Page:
Finally, investors should diversify across time. This is the act of reducing your risk exposure as your investment time horizon shortens as retirement approaches. Commonly, this entails reducing equity allocations and increasing bond and cash holdings.
[See: 8 Best Bond Funds for Retirement.]
Custovic recommends the use of a target-date fund. “A target-date fund will have the target retirement date in the name for the buyer. For example, Vanguard Target Date Fund 2050 means I am planning on retiring in 2050. It will automatically shift the allocation from mostly equity to fixed income,” she says.
How to Tell if You’re Diversified
The following checklist can help you determine if your portfolio is sufficiently diversified:
— Do you hold more than 100 large-, mid-, and small-cap stocks according to their market cap weights?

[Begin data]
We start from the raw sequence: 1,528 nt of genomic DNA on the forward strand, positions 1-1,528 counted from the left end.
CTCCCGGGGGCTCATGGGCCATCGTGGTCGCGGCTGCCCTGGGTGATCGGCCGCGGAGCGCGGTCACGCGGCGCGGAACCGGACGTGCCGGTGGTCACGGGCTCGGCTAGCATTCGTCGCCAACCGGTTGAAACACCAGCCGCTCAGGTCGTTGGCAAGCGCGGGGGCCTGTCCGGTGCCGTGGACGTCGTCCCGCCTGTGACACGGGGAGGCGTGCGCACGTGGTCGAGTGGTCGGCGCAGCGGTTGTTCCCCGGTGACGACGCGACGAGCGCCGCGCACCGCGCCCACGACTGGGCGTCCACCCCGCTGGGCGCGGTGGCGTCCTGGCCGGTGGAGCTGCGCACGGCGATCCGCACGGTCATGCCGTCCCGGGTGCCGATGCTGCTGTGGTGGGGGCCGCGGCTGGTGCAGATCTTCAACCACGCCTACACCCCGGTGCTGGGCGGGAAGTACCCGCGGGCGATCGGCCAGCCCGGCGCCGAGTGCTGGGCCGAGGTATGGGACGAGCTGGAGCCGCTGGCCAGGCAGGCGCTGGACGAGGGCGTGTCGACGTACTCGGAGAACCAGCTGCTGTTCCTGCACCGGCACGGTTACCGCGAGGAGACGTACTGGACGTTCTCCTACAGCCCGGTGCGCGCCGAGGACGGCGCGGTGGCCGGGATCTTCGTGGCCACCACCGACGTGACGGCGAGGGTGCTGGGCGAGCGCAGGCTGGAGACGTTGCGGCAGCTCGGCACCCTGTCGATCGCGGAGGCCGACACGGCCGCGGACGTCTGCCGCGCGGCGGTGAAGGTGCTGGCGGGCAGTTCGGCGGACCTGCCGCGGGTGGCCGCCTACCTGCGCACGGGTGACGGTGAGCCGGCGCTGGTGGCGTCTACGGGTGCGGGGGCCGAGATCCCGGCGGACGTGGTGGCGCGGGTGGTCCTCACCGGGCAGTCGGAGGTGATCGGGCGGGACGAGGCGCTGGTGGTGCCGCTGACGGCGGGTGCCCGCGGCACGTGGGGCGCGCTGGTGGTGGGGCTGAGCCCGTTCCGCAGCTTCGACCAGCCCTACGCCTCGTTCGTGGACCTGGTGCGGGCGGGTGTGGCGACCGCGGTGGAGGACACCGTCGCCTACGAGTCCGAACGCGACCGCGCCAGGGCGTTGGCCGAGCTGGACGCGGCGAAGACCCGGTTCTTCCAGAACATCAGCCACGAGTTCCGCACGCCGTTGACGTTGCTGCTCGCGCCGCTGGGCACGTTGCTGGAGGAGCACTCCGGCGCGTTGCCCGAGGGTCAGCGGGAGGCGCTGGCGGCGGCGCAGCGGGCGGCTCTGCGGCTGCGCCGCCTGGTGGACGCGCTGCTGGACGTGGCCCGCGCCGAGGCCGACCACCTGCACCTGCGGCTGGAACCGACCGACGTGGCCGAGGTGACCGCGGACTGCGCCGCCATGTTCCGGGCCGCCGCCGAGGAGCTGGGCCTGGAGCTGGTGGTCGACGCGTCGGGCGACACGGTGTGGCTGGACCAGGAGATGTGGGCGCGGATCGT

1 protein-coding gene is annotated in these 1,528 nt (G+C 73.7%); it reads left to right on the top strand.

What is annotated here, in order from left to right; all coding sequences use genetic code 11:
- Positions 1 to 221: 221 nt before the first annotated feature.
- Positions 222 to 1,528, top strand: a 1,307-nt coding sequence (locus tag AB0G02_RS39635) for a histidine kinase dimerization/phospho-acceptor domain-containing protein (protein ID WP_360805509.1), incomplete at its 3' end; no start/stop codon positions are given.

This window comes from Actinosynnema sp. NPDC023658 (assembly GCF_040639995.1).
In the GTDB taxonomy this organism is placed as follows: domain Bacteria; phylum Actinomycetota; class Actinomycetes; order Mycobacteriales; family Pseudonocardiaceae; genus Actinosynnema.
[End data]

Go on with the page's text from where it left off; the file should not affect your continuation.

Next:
— Are your stocks all concentrated in a single country, or are they allocated according to each country’s stock market weight by world market cap?
— Are your stocks evenly spread out among the 11 stock market sectors, or are they concentrated in just a few?
— Do you have an allocation to high-quality, investment-grade bonds that matches your risk tolerance and investment horizon?
— Does the effective duration of your bond holdings match your investment horizon?
— Do you keep a small allocation to alternatives like commodities, real estate and cash in the event that stocks and bonds fall in tandem?
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Why Diversification Is Important in Investing originally appeared on usnews.com
Update 05/26/22: This story was published at an earlier date and has been updated with new information.